Reply Score: 2

RE[2]: Qt is the future
by zio_tom78 on Tue 5th Jan 2010 13:25 UTC in reply to "RE: Qt is the future"
zio_tom78 Member since:
2008-04-10

Seeing Qt4 being ported to so many platforms (eComStation, Haiku...) is really nice! I have always had a special interest for the Free Pascal Compiler and for Lazarus, but ultimately I decided to switch to Qt4/C++ programming for doing serious work. The biggest problems I see with FPC/Lazarus are:

(1) the documentation for the many FPC/Lazarus libraries is nothing like the one provided by Qt. Sure, there is a lot of documentation around, but either it is lacking, or it is really sparse. (I have spent a lot of time trying to find a good example for the Sqlite3 unit some time ago!) Qt provides everything in one easy-to-access place (QtAssistant).

(2) I am not able to find a decent editor which allows me to write well-indented Pascal code like I can with C/C++ (I prefer to use terminal editors like Jed or VIM instead of GUIs like Lazarus, but their Pascal mode is not as good as their C/C++ mode). And the last time I checked it, the FPC text-mode IDE was not really usable under Debian/Ubuntu nor under Mac OS X (two of the systems I usually use at work).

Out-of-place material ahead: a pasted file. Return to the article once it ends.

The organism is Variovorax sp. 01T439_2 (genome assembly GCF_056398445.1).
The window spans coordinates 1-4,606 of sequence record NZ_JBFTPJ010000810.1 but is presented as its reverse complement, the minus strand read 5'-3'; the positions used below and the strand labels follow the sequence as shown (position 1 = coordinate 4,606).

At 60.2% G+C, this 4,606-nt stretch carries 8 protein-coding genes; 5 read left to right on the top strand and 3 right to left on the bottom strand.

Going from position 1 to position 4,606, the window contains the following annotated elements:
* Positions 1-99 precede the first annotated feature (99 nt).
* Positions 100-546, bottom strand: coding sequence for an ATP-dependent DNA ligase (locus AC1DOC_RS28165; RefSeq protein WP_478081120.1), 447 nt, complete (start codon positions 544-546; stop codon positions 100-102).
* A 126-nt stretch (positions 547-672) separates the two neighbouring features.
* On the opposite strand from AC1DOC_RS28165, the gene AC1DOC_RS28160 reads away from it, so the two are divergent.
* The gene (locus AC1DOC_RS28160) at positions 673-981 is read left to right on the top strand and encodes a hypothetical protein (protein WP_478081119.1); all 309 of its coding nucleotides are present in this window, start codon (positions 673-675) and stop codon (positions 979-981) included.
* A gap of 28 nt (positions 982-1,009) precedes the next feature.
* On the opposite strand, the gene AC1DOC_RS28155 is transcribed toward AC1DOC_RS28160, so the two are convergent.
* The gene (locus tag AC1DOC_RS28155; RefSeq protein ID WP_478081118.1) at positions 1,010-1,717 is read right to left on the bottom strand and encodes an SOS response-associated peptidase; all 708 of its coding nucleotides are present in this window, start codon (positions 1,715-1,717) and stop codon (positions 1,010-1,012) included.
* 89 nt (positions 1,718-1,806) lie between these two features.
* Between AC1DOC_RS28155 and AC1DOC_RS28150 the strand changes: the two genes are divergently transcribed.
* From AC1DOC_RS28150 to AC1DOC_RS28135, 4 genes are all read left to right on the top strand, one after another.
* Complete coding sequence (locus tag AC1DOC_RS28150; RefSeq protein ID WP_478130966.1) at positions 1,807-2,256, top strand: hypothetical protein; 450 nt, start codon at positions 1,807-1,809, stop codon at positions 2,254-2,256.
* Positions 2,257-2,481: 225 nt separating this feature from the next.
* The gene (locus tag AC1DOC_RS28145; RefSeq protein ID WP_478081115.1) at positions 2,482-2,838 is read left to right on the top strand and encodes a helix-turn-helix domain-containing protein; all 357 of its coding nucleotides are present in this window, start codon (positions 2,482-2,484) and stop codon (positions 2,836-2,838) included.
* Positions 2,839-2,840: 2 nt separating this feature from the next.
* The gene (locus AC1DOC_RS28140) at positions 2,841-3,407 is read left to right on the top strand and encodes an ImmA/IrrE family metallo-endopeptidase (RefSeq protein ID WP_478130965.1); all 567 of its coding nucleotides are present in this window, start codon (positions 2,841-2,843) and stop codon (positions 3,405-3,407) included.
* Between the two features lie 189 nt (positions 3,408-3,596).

(3) The last versions do not provide support for OpenBSD. Maybe switching to the LLVM architecture (I have heard they are investigating this) could help porting FPC to more architectures.

Reply Score: 1

RE[3]: Qt is the future
by Ed W. Cogburn on Tue 5th Jan 2010 17:31 UTC in reply to "RE[2]: Qt is the future"
Ed W. Cogburn Member since:
2009-07-24

the documentation ... is nothing like the one provided by Qt.


I've not seen *any* xplatform GUI FOSS framework/system that even comes close to Qt's documentation. Its documentation really is its killer asset, which unfortunately doesn't get enough attention, usually because discussions about Qt devolve into arguments over C++, or about Qt's implementation of the signal/slot mechanism or the MOC, or some similar minor/irrelevant thing.